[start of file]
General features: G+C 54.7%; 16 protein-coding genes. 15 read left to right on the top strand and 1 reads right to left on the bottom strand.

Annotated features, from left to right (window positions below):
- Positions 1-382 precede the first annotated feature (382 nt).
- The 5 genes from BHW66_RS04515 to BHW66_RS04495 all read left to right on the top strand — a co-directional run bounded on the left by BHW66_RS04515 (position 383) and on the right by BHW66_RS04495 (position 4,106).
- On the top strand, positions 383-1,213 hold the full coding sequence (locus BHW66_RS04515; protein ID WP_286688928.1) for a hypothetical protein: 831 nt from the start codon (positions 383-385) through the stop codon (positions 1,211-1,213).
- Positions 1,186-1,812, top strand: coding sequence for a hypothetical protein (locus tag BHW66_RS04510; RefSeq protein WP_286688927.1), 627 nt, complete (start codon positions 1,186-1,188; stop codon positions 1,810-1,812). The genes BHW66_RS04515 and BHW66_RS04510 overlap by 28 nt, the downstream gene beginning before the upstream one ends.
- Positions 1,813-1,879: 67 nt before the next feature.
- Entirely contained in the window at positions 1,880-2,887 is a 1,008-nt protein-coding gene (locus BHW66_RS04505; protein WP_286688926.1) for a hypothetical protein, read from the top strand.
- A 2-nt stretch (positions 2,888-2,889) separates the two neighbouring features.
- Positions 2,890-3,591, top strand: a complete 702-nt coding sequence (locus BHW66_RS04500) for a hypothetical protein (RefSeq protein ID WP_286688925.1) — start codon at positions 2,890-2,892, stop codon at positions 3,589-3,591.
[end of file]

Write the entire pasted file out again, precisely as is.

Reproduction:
General features: G+C 54.7%; 16 protein-coding genes. 15 read left to right on the top strand and 1 reads right to left on the bottom strand.

Annotated features, from left to right (window positions below):
- Positions 1-382 precede the first annotated feature (382 nt).
- The 5 genes from BHW66_RS04515 to BHW66_RS04495 all read left to right on the top strand — a co-directional run bounded on the left by BHW66_RS04515 (position 383) and on the right by BHW66_RS04495 (position 4,106).
- On the top strand, positions 383-1,213 hold the full coding sequence (locus BHW66_RS04515; protein ID WP_286688928.1) for a hypothetical protein: 831 nt from the start codon (positions 383-385) through the stop codon (positions 1,211-1,213).
- Positions 1,186-1,812, top strand: coding sequence for a hypothetical protein (locus tag BHW66_RS04510; RefSeq protein WP_286688927.1), 627 nt, complete (start codon positions 1,186-1,188; stop codon positions 1,810-1,812). The genes BHW66_RS04515 and BHW66_RS04510 overlap by 28 nt, the downstream gene beginning before the upstream one ends.
- Positions 1,813-1,879: 67 nt before the next feature.
- Entirely contained in the window at positions 1,880-2,887 is a 1,008-nt protein-coding gene (locus BHW66_RS04505; protein WP_286688926.1) for a hypothetical protein, read from the top strand.
- A 2-nt stretch (positions 2,888-2,889) separates the two neighbouring features.
- Positions 2,890-3,591, top strand: a complete 702-nt coding sequence (locus BHW66_RS04500) for a hypothetical protein (RefSeq protein ID WP_286688925.1) — start codon at positions 2,890-2,892, stop codon at positions 3,589-3,591.